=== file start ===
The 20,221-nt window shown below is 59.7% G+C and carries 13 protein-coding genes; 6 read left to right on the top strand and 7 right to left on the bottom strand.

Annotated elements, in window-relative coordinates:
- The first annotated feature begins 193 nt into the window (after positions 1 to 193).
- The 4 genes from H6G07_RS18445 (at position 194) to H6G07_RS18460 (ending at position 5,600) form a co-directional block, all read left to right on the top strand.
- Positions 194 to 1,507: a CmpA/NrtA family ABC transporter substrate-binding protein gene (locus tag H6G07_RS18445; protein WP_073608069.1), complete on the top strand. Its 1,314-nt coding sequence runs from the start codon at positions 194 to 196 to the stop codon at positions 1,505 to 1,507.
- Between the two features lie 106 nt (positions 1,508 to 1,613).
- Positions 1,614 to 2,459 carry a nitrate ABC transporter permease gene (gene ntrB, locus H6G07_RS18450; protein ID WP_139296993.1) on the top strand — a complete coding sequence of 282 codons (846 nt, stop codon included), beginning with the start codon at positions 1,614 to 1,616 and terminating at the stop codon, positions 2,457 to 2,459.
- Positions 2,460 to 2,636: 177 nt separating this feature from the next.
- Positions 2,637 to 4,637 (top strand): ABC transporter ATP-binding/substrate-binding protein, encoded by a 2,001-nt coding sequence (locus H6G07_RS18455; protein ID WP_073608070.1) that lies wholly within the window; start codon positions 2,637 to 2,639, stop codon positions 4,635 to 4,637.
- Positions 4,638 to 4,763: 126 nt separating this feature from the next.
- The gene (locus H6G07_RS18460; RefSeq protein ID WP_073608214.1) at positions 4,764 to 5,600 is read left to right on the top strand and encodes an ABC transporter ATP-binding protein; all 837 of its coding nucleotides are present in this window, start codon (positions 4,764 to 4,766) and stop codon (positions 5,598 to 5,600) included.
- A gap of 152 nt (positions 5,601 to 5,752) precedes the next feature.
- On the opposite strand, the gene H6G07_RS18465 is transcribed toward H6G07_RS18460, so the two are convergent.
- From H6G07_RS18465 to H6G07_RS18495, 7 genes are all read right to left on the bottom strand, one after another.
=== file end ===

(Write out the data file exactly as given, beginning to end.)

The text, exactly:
The 20,221-nt window shown below is 59.7% G+C and carries 13 protein-coding genes; 6 read left to right on the top strand and 7 right to left on the bottom strand.

Annotated elements, in window-relative coordinates:
- The first annotated feature begins 193 nt into the window (after positions 1 to 193).
- The 4 genes from H6G07_RS18445 (at position 194) to H6G07_RS18460 (ending at position 5,600) form a co-directional block, all read left to right on the top strand.
- Positions 194 to 1,507: a CmpA/NrtA family ABC transporter substrate-binding protein gene (locus tag H6G07_RS18445; protein WP_073608069.1), complete on the top strand. Its 1,314-nt coding sequence runs from the start codon at positions 194 to 196 to the stop codon at positions 1,505 to 1,507.
- Between the two features lie 106 nt (positions 1,508 to 1,613).
- Positions 1,614 to 2,459 carry a nitrate ABC transporter permease gene (gene ntrB, locus H6G07_RS18450; protein ID WP_139296993.1) on the top strand — a complete coding sequence of 282 codons (846 nt, stop codon included), beginning with the start codon at positions 1,614 to 1,616 and terminating at the stop codon, positions 2,457 to 2,459.
- Positions 2,460 to 2,636: 177 nt separating this feature from the next.
- Positions 2,637 to 4,637 (top strand): ABC transporter ATP-binding/substrate-binding protein, encoded by a 2,001-nt coding sequence (locus H6G07_RS18455; protein ID WP_073608070.1) that lies wholly within the window; start codon positions 2,637 to 2,639, stop codon positions 4,635 to 4,637.
- Positions 4,638 to 4,763: 126 nt separating this feature from the next.
- The gene (locus H6G07_RS18460; RefSeq protein ID WP_073608214.1) at positions 4,764 to 5,600 is read left to right on the top strand and encodes an ABC transporter ATP-binding protein; all 837 of its coding nucleotides are present in this window, start codon (positions 4,764 to 4,766) and stop codon (positions 5,598 to 5,600) included.
- A gap of 152 nt (positions 5,601 to 5,752) precedes the next feature.
- On the opposite strand, the gene H6G07_RS18465 is transcribed toward H6G07_RS18460, so the two are convergent.
- From H6G07_RS18465 to H6G07_RS18495, 7 genes are all read right to left on the bottom strand, one after another.